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Posted on: 30/10/2015

Politics with St Ambrose

Record numbers of students want to study Politics though apathy among young voters is also at all-time high, according to top political professor and pundit Jon Tonge.   The Liverpool University Politics professor was giving a one off lecture to Politics students from both St. Ambrose College and Loreto Grammar School, where interest in the machinations of government has never been more intense.   Jon, who lives in Chorlton and regularly gives his time to talk to local sixth formers, said: “Liverpool University has record numbers of students studying Politics. We took over 100 students this Autumn, whereas normally it would be around 60,”   The Head of Politics at St. Ambrose, David Lindsay, confirmed the trend, “We now have 35 students studying Politics at A Level, which as high as ever before,” while Sarah Millington, Head of Social Sciences at Loreto, added: “Though we have 20 students reading Politics for A Level which is about normal, the general election and the advent of Jeremy Corbyn means politics is more of a talking point around school than ever before.”   Professor Tonge, who has become a regular contributor to regional and national media debates, talked to a packed school theatre at St. Ambrose about the reasons for the general election result.   He said “It came down to two main topics: leadership and the economy. Ed Miliband trailed David Cameron on his leadership ratings for all but one month between his election as leader of the Labour Party in 2010 and 2015; the electorate simply did not trust him. You could say Labour lost the election in 2010.”   He added: “The same is true of both parties' ratings on economic competence. Apart from a brief period in 2012, Labour was always behind. The electorate did not trust Labour to manage the money. The other main issue immigration saw the parties cancel each other out with the running being made by UKIP.”   Professor Tonge added: “The polls were not lying; Labour's problem is that those who said they were going to vote Labour did not turn out at the polls. This was particularly true of the 18 to 24 vote where for the fifth consecutive election fewer voted than not.”   St. Ambrose College Politics student Michael Pearson, 17, who wants to study the subject at university, said: “What really fascinates me about Politics is that someone's idea, just a thought, through Politics can influence the way people live.”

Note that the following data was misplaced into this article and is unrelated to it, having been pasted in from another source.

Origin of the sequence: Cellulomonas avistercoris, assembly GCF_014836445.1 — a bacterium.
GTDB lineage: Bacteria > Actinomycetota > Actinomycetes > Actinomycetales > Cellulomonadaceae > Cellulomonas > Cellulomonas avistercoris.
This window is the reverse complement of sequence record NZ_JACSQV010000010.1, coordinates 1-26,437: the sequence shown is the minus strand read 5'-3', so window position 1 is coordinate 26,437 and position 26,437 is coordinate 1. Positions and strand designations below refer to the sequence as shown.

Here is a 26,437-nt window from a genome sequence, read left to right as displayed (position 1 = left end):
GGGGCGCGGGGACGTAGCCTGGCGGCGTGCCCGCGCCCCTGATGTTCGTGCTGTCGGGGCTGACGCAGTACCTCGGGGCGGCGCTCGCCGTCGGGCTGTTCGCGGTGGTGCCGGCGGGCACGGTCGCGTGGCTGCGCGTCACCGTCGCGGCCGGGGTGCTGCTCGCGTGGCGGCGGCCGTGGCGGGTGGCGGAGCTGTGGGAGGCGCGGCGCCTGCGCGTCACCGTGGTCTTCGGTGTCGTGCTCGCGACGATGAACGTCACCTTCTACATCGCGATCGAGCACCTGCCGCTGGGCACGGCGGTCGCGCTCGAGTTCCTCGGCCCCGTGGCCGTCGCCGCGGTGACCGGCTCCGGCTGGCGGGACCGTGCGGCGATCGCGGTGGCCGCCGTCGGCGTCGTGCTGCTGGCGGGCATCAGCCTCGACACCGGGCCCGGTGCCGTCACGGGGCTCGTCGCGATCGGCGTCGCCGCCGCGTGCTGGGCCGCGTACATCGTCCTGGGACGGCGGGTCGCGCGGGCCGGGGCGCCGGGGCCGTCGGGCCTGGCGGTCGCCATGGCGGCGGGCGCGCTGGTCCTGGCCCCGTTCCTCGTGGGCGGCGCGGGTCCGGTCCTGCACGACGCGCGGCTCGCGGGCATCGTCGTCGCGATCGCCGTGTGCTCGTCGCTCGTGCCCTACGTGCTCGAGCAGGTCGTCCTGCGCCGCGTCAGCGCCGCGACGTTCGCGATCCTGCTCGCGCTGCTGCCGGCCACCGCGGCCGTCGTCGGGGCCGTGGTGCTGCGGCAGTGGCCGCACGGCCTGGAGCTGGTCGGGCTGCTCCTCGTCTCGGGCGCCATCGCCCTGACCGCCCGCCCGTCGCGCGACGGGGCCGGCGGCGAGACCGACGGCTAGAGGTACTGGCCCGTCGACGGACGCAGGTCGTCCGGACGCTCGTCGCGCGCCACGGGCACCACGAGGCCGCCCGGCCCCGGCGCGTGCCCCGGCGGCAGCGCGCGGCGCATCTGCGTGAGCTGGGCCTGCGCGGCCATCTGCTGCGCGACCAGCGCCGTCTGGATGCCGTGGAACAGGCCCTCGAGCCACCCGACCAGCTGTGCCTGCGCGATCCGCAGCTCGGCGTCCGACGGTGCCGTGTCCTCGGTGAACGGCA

Julia Morton, 16, from Loreto, added: “Politics is powerful because so many people with so many ideas have the freedom, and this is what makes our country so special, to come together have a debate and then produce policies which change the world.”Read More

5 Blog Posts found

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